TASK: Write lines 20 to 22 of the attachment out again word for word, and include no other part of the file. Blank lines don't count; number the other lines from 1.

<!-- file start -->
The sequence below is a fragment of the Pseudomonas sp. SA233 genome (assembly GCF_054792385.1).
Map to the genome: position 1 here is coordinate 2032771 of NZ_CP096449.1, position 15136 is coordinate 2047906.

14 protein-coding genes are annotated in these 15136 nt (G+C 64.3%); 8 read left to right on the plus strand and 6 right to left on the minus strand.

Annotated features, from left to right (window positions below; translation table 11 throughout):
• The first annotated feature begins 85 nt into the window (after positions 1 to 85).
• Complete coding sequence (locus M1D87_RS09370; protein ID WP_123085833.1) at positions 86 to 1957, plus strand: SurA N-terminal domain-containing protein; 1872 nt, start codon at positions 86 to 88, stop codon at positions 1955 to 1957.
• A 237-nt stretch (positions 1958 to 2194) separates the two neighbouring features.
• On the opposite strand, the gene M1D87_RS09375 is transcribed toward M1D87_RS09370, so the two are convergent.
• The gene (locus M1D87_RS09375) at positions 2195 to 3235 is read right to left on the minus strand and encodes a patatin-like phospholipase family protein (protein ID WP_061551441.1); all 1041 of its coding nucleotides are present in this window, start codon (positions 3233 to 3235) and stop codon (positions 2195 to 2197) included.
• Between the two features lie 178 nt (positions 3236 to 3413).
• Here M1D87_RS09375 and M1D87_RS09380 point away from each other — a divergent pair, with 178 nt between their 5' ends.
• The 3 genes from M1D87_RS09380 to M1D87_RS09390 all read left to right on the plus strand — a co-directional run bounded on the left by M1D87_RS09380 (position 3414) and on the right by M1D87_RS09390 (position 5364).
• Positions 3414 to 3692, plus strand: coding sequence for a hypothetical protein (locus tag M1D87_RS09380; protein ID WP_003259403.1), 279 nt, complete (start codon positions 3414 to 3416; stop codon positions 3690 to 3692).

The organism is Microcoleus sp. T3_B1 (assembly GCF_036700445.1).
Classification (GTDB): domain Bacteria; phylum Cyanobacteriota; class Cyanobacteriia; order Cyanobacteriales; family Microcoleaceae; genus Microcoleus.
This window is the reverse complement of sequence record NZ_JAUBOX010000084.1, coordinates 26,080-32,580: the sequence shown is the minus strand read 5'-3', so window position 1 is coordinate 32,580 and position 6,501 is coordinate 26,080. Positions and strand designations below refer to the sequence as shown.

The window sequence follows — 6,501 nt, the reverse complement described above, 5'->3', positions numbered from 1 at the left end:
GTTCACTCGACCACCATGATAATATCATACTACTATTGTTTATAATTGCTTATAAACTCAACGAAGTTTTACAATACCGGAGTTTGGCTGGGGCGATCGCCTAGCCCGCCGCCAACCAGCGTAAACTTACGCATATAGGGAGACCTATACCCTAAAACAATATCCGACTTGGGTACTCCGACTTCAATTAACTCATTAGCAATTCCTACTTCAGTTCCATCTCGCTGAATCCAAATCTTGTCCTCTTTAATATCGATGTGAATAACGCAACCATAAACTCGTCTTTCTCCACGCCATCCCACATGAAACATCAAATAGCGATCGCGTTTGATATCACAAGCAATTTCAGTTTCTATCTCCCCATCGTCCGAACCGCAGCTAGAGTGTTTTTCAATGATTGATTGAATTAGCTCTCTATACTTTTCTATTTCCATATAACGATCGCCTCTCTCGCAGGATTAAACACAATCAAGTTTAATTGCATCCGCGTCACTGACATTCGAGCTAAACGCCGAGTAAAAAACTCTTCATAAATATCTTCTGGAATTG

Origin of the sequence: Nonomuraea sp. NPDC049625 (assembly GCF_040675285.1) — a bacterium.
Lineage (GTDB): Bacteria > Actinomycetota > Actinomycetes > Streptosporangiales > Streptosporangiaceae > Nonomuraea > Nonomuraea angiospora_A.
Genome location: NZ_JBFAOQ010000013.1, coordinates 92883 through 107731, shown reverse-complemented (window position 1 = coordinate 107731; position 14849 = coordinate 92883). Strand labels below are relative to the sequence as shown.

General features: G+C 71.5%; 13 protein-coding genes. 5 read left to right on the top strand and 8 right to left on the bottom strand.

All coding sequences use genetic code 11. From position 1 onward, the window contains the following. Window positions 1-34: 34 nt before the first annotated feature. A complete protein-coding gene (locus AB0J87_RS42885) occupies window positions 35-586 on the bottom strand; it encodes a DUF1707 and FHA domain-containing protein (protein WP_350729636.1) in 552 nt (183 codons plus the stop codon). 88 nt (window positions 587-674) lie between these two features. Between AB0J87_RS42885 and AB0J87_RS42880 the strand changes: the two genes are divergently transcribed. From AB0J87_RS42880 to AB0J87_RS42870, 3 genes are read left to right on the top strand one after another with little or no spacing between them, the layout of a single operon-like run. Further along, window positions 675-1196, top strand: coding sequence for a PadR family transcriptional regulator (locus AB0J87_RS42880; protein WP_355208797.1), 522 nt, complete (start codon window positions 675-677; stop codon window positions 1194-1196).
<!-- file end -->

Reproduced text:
Lineage (GTDB): Bacteria > Actinomycetota > Actinomycetes > Streptosporangiales > Streptosporangiaceae > Nonomuraea > Nonomuraea angiospora_A.
Genome location: NZ_JBFAOQ010000013.1, coordinates 92883 through 107731, shown reverse-complemented (window position 1 = coordinate 107731; position 14849 = coordinate 92883). Strand labels below are relative to the sequence as shown.

General features: G+C 71.5%; 13 protein-coding genes. 5 read left to right on the top strand and 8 right to left on the bottom strand.